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Saving embedded PCB design with forensic tech

Posted: 17 Jul 2013 ?? ?Print Version ?Bookmark and Share

Keywords:printed circuit boards? PCB? package-on-package? AOI? solder?

Ever shrinking printed circuit boards (PCBs) populated with greater numbers of package-on-package (PoP) devices have made it more challenging for design engineers to find causes of system failures. After spending many hours or days trying to uncover design defects and flaws using traditional methods such as automated optical inspection (AOI) or x-ray, design engineers may simply give up and discard their designs, losing the time and considerable money they've invested in them, simply because they cannot locate the culprit making their designs inoperable.

(AOI) or x-ray are highly reliable tools for conventional inspection but they aren't always able to detect elusive defects such as a micro hairline fracture within a solder joint, as shown in figure 1, or black pad or minute solder pin holes not seen at the 300 or 400 magnification level.

Figure 1: Micro hairline fracture within a solder joint.

Forensics to the rescue
Forensic technology may succeed where conventional inspection fails, in particular with advanced technologies like PoP. Board forensics using inspection kits consisting of scanning electron microscopes (SEM) and time domain reflectometry (TDR) are key sleuthing tools.

Figure 2 shows an impedance control chart with 90 ohms impedance shown on a TDR report with a 5 per cent tolerance.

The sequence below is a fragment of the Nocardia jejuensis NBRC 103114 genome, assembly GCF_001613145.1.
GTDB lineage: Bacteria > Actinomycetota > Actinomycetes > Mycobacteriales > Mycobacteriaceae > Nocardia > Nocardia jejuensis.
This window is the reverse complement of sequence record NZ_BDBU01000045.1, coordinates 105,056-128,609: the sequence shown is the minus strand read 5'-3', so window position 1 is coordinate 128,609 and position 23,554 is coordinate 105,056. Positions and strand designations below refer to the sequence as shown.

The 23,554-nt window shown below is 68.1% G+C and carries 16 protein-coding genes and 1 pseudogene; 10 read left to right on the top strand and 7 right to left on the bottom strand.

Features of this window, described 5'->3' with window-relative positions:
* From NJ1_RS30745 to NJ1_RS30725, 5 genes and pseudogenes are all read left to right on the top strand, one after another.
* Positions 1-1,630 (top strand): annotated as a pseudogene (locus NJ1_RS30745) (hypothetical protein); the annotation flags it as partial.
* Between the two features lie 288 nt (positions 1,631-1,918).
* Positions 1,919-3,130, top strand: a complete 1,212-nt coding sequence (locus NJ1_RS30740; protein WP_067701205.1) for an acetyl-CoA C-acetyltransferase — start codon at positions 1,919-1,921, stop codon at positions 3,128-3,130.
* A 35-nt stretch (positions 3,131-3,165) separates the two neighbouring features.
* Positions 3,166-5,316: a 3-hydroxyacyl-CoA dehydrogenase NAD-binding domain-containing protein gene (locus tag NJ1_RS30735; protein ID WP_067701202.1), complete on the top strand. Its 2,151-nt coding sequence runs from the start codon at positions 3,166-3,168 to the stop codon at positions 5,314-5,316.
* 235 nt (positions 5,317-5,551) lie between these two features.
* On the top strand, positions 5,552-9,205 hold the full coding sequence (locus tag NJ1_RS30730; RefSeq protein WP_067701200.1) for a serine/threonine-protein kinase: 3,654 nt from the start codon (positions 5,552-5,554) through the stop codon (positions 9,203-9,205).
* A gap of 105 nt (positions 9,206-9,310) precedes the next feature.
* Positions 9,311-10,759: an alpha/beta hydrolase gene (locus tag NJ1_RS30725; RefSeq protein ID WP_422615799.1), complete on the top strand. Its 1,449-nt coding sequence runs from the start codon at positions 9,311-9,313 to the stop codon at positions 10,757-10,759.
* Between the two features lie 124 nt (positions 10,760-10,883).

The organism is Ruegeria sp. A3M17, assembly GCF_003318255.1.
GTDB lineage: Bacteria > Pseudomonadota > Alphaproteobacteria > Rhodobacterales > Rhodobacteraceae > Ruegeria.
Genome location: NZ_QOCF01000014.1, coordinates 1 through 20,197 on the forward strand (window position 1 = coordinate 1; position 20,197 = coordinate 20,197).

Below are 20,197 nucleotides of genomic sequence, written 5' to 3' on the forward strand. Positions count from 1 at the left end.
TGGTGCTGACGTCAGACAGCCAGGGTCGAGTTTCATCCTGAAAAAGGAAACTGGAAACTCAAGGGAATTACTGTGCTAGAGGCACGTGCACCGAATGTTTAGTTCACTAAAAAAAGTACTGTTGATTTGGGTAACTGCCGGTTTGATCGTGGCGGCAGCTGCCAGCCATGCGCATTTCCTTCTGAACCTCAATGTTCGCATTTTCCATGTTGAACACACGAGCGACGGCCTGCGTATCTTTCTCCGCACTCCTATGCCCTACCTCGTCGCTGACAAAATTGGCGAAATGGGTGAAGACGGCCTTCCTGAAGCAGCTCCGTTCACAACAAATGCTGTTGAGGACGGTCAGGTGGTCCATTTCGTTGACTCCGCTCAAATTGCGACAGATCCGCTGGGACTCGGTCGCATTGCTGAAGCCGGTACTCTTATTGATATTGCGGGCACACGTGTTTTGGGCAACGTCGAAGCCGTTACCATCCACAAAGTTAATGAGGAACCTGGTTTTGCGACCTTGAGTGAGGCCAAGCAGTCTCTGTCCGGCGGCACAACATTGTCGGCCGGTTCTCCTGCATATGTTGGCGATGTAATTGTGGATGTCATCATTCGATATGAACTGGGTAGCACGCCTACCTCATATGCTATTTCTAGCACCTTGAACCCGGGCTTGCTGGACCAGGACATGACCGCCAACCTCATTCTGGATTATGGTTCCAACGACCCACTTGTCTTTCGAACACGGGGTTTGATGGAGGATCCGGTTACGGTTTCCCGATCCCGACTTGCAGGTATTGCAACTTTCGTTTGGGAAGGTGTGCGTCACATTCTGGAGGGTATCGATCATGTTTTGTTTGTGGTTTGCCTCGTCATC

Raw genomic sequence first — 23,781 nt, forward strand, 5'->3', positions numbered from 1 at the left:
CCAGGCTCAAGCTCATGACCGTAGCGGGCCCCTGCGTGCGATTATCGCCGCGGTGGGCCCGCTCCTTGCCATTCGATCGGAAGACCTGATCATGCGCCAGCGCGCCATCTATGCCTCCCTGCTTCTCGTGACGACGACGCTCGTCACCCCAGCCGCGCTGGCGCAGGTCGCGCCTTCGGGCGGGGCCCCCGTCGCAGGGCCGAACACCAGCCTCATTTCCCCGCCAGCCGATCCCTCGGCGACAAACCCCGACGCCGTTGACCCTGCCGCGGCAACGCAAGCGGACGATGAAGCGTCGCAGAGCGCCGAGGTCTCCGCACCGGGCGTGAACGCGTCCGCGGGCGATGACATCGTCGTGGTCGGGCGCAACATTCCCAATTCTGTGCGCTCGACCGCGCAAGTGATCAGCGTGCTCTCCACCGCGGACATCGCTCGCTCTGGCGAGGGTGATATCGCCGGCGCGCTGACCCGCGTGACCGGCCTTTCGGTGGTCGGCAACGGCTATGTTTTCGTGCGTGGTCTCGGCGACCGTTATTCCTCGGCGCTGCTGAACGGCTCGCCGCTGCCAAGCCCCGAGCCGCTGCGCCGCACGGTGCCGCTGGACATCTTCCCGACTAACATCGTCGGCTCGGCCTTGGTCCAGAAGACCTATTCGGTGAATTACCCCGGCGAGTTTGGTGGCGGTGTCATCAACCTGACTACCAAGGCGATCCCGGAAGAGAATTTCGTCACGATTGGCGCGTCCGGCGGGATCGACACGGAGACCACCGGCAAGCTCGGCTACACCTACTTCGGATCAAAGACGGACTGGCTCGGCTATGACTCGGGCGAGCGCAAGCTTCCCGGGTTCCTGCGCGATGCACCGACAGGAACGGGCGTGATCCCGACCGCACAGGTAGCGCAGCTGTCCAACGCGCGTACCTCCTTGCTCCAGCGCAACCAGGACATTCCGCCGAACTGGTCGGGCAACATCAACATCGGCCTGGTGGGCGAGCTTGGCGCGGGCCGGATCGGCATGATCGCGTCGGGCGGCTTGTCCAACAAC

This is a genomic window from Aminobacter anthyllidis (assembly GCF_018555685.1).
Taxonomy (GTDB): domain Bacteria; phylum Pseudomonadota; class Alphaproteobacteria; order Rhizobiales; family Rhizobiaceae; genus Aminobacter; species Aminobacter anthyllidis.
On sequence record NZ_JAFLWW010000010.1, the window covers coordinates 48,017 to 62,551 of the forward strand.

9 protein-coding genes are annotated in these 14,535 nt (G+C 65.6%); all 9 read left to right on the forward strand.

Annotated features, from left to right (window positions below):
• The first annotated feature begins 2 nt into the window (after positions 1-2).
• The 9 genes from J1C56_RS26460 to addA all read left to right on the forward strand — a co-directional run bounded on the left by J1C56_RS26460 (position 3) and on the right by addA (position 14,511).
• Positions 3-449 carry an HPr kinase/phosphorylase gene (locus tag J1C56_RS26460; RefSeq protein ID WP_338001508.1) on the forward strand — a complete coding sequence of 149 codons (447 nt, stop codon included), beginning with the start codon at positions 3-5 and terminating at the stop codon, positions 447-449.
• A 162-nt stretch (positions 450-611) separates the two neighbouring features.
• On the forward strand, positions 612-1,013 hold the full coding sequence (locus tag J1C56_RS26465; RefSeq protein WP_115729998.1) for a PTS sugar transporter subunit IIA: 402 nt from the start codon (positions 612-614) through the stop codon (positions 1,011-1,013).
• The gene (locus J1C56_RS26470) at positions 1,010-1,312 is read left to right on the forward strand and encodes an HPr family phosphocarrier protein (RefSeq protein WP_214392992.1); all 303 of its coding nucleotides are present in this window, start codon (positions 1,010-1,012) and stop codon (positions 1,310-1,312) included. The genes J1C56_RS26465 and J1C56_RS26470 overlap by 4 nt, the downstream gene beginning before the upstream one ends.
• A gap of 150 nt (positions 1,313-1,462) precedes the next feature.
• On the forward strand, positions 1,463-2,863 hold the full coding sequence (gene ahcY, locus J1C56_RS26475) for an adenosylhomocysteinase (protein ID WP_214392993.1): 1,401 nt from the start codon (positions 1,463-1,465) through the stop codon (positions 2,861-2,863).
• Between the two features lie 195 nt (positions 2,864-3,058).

Figure 2: 90 ohms impedance shown on a TDR report with 5% tolerance.

Forensic tools and techniques provide the microscopic detective work and uncover a variety of tiny design or manufacturing problems that automated optical inspection (AOI) or x-ray may miss.

Designing to avoid use of forensics
Embedded systems designers are faced with a myriad of new challenges posed by continually shrinking boards and advanced component packaging, like PoP.

One such area is 0.3 mm ultra-fine ball grid array (BGA) pitch design. In this case, as of this writing, there are no Association Connecting Electronics Industries IPC standards or guidelines for ultra-fine BGA pitch levels below 0.5 mm pitch. So, the savvy PCB designer pulls from his or her bag of tricks to perform the most efficient design possible.

Part of that is keeping in mind that land patterns are especially tight. The PCB designer knows that only one set of traces can go between the pads of these ultra-fine pitch BGA devices. But if two are used, manufacturing issues arise. Moreover, it's critical for the PCB designer to assure the fabrication house has the necessary leading-edge technology to deal with a high-caliber board that supports ultra-fine BGA pitch below 0.5 mm.

Stringent control of a design's transmit and return path is another key consideration. It should be as short as possible. The last thing the PCB designer wants is to create ripples in transmission and reception. Therefore, the tolerances of those impedance control traces should be extremely tightly matched. Tolerance should be within one to two per cent with a five per cent maximum. This creates a very clean eye diagram and keeps signal to noise ratios (SNRs) under control once the design is completed and undergoes simulation.

The PCB designer also has to take into account the fact that boards are not only getting smaller, but thinner. Earlier, the industry dealt with 62 mil thickness boards; now, providers are working with 47 and 31 mil and even thinner boards. The role the PCB designer plays in this case is to accurately define a panel size for small boards to assure optimal printing and placement.

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